|Publication number||US3603260 A|
|Publication date||Sep 7, 1971|
|Filing date||Jan 15, 1969|
|Priority date||Jan 15, 1969|
|Publication number||US 3603260 A, US 3603260A, US-A-3603260, US3603260 A, US3603260A|
|Inventors||Caldwell C Johnson|
|Export Citation||BiBTeX, EndNote, RefMan|
|Patent Citations (1), Referenced by (10), Classifications (11)|
|External Links: USPTO, USPTO Assignment, Espacenet|
United States Patent Inventor Caldwell C. Johnson  References Cited I N m" UNITED STATES PATENTS 55 1 969 3,250,661 5/1966 Walker 102/105 X Patented Sept 7, 1971 Primary Examiner-Robert F. Stahl A i nee The United Sum; of Ameri a a Attorneys-Marvin F. Matthews. Edward K. Fein and G. T.
represented by the Administrator of the McCoy National Aeronautics and Space Administration ABSTRACT: An ablative heat shield for protection against STAND'OFF TYPE ABLATIVE HEAT SHIELD aerodynamic heating of reentry spacecraft comprising a car- 7 3 Dn'mg Figs pet having pile extending from either side of a fabric base. One US. Cl. 102/105, de o the carpet is impregnated with the standard ablative 244/1 17, 161/67 material, constituting the heat rejebtion element; and the ends Int. Cl F42b 13/00 of he p e of the opposite side are adhesively bonded to the Field of Search 244/155, subs ucture of the spacecraft, so that the fabric base stands ofi" the substructure by the length of the pile ZZI/X A 24 ZIAQLEI STAND-OFF TYPE ABLATIVE HEAT SHIELD ORIGIN OF THE INVENTION The invention described herein was made by an employee of the United States Government and may be manufactured and used by or for the Government for governmental purposes without the payment of any royalties thereon or therefor.
BACKGROUND OF THE INVENTION 1. Field of the Invention This invention relates to thermal protection and, more particularly, to ablative heat shield structures for protecting against very high heat loads over a relatively short time period.
2. Description of the Prior Art When a spacecraft leaves orbital flight and reenters the earths atmosphere, tremendous heat loads are encountered. In order to prevent the spacecraft from burning up, it must be protected from this heat. The common means of heat protection consists of covering the spacecraft with a high insulative and ablative structure, particularly at the leading edge of the craft so as to absorb, radiate, and ablate the reentry heat away from the body of the craft. The success of such a structure depends on its light weight, its ability to produce large volumes of gas upon decomposition to partly offset conduction of heat inward, a high surface emissivity to increase the amount of heat dissipated by reradiation, and a low thermal conductivity to reduce heat transfer inward and to dissipate heat by storage. Conventional ablative materials are a composite of thermosetting resins.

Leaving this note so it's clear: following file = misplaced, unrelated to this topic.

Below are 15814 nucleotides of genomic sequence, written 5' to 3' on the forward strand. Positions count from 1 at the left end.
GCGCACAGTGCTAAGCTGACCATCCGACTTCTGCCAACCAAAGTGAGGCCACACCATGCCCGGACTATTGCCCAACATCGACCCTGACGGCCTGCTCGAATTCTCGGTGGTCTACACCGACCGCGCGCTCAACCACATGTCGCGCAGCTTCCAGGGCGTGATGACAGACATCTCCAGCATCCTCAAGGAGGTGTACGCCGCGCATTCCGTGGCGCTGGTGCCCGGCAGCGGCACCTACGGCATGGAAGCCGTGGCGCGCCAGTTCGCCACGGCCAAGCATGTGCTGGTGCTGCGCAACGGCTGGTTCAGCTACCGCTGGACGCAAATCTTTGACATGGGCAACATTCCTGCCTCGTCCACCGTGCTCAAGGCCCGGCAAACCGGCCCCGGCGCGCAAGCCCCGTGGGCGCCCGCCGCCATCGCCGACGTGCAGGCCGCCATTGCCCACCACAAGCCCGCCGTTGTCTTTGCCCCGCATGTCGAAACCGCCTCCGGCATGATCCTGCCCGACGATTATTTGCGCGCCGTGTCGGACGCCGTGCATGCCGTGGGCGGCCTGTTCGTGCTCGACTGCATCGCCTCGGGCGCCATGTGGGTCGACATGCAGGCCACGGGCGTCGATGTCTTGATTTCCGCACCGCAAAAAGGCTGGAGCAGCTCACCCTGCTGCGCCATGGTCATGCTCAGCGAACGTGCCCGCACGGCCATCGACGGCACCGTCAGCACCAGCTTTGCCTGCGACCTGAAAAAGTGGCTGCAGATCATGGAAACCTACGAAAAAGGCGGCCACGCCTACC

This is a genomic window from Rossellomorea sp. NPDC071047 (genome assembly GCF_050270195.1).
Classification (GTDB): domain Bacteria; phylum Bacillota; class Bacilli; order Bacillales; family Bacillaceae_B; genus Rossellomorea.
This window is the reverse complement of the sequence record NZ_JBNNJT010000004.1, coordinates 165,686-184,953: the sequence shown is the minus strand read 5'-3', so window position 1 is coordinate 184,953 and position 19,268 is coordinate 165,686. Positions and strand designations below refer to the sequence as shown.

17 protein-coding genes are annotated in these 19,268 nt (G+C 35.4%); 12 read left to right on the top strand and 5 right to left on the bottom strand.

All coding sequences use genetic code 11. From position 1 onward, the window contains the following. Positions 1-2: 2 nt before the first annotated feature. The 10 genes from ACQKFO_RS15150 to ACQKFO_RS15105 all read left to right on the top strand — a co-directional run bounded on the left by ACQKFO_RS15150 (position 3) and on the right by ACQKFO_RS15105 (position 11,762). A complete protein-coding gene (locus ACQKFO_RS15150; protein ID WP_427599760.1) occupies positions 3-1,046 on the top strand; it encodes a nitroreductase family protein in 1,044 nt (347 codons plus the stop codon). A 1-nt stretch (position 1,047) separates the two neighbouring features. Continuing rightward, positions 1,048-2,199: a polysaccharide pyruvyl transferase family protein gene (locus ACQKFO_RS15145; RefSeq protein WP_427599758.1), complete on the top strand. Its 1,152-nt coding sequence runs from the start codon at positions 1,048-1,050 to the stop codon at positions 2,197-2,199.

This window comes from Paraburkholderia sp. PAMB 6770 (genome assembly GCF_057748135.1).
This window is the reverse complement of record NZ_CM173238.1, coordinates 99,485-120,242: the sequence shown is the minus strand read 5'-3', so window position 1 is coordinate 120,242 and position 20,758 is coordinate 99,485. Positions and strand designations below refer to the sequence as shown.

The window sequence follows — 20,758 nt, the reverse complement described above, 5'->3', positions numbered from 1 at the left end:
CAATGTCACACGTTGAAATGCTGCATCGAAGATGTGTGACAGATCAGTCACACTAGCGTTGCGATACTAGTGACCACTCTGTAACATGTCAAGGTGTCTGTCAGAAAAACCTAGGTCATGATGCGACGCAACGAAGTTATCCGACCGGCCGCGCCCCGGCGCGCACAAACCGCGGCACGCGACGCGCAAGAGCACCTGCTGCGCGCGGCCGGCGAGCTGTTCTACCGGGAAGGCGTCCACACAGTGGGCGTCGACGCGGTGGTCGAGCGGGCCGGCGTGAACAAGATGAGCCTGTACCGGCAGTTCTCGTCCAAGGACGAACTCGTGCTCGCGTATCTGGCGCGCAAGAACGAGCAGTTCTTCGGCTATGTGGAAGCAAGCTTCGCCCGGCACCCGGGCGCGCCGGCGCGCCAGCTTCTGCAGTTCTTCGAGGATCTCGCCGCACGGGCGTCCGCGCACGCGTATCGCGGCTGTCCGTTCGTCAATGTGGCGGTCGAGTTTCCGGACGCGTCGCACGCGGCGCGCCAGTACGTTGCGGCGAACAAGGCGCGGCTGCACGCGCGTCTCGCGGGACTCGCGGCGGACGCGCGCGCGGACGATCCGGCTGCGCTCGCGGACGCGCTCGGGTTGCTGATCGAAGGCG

Operationally, several zones are formed in the ablation material during the ablative process. Closest to the bulkhead of the spacecraft is the virgin material. Above the virgin material there is a pyrolysis zone in which the resin starts to pyrolyze and form an outer char layer. Within the char layer,
conduction of heat inwards toward the pyrolysis zone is partly offset by transpiration of gases outward toward the surface, and the subsequent introduction of these relatively cool gases into the external flow provides film cooling at the exposed surface. Since the char has a high carbon content, it can sustain high surface temperatures and radiate heat. Because pyrolysis occurs at relatively low temperature, there is little conduction of heat within the virgin layer; nevertheless, the virgin layer must remain thick enough so that the adhesive bond line temperature limitation will not be exceeded, insuring the integrity v of the adhesive bond. Unfortunately, most known materials exhibiting the necessary characteristics have little structural integrity under the extreme conditions encountered during atmospheric reentry. Accordingly, the use of such materials alone is undesirable, necessitating the use of a structural reinforcing matrix to provide the required integrity for reentry. A previously used design incorporates a honeycombed matrix filled with the ablative material bonded to a substrate. Another design comprises an ablative material impregnated carpet adhesively bonded to a substrate.
While these designs are operable, they are not without their disadvantages. Filled honeycomb heat shields are expensive to manufacture. Because of their inherent rigidity and the necessary dimensional accuracies, they must be fabricated in place on the spacecraft structure. Furthermore, filling honeycomb cells with ablation material is a tedious and exacting operation. See U.S. Pat. No. 3,349,8l4 and U.S. Pat. Application Ser. No. 432,032, filed Feb. II, 1965. The honeycomb heat shield is also relatively heavy because it must be far thicker than required for ablative purposes to prevent the adhesive bond to the substrate from overheating and weakening. Additionally, the honeycomb heat shield, being essentially monolithic, has a multitude of built-in faultlines. Because it is structurally unyielding, it has great difficulty accommodating itself to its substrate during transient thermal and load situations when the two undergo different strain patterns. This could result in massive separation from the substrate, crack propogation along the faultlines, and loss of large areas of the heat shield.
tion material provided only to impede heat transfer to the substrate adhesive bond.